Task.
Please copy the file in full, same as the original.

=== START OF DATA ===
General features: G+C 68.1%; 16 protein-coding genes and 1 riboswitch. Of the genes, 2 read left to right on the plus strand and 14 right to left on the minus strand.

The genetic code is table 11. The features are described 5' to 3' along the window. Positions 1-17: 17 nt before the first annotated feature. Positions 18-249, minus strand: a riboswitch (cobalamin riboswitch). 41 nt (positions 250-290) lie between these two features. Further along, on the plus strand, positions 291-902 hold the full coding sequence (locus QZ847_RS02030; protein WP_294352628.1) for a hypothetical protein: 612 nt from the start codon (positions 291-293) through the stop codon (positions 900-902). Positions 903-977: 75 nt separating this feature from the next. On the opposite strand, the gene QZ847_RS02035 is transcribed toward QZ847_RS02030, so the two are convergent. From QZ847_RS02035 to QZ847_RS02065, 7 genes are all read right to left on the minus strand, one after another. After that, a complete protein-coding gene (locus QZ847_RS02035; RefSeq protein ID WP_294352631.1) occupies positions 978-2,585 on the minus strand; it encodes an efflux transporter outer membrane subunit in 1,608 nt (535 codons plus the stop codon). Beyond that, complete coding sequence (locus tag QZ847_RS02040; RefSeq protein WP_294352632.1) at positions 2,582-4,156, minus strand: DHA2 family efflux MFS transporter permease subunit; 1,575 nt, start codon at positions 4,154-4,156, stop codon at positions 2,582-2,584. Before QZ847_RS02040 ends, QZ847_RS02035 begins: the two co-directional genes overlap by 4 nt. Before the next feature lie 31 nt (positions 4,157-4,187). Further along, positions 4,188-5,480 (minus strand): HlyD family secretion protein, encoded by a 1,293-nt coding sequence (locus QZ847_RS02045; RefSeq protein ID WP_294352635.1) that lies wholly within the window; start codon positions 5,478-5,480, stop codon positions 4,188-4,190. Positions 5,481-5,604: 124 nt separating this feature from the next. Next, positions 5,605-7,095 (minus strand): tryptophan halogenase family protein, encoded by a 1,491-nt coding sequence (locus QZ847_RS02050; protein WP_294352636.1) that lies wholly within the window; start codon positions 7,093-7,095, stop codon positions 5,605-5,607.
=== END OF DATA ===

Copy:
General features: G+C 68.1%; 16 protein-coding genes and 1 riboswitch. Of the genes, 2 read left to right on the plus strand and 14 right to left on the minus strand.

The genetic code is table 11. The features are described 5' to 3' along the window. Positions 1-17: 17 nt before the first annotated feature. Positions 18-249, minus strand: a riboswitch (cobalamin riboswitch). 41 nt (positions 250-290) lie between these two features. Further along, on the plus strand, positions 291-902 hold the full coding sequence (locus QZ847_RS02030; protein WP_294352628.1) for a hypothetical protein: 612 nt from the start codon (positions 291-293) through the stop codon (positions 900-902). Positions 903-977: 75 nt separating this feature from the next. On the opposite strand, the gene QZ847_RS02035 is transcribed toward QZ847_RS02030, so the two are convergent. From QZ847_RS02035 to QZ847_RS02065, 7 genes are all read right to left on the minus strand, one after another. After that, a complete protein-coding gene (locus QZ847_RS02035; RefSeq protein ID WP_294352631.1) occupies positions 978-2,585 on the minus strand; it encodes an efflux transporter outer membrane subunit in 1,608 nt (535 codons plus the stop codon). Beyond that, complete coding sequence (locus tag QZ847_RS02040; RefSeq protein WP_294352632.1) at positions 2,582-4,156, minus strand: DHA2 family efflux MFS transporter permease subunit; 1,575 nt, start codon at positions 4,154-4,156, stop codon at positions 2,582-2,584. Before QZ847_RS02040 ends, QZ847_RS02035 begins: the two co-directional genes overlap by 4 nt. Before the next feature lie 31 nt (positions 4,157-4,187). Further along, positions 4,188-5,480 (minus strand): HlyD family secretion protein, encoded by a 1,293-nt coding sequence (locus QZ847_RS02045; RefSeq protein ID WP_294352635.1) that lies wholly within the window; start codon positions 5,478-5,480, stop codon positions 4,188-4,190. Positions 5,481-5,604: 124 nt separating this feature from the next. Next, positions 5,605-7,095 (minus strand): tryptophan halogenase family protein, encoded by a 1,491-nt coding sequence (locus QZ847_RS02050; protein WP_294352636.1) that lies wholly within the window; start codon positions 7,093-7,095, stop codon positions 5,605-5,607.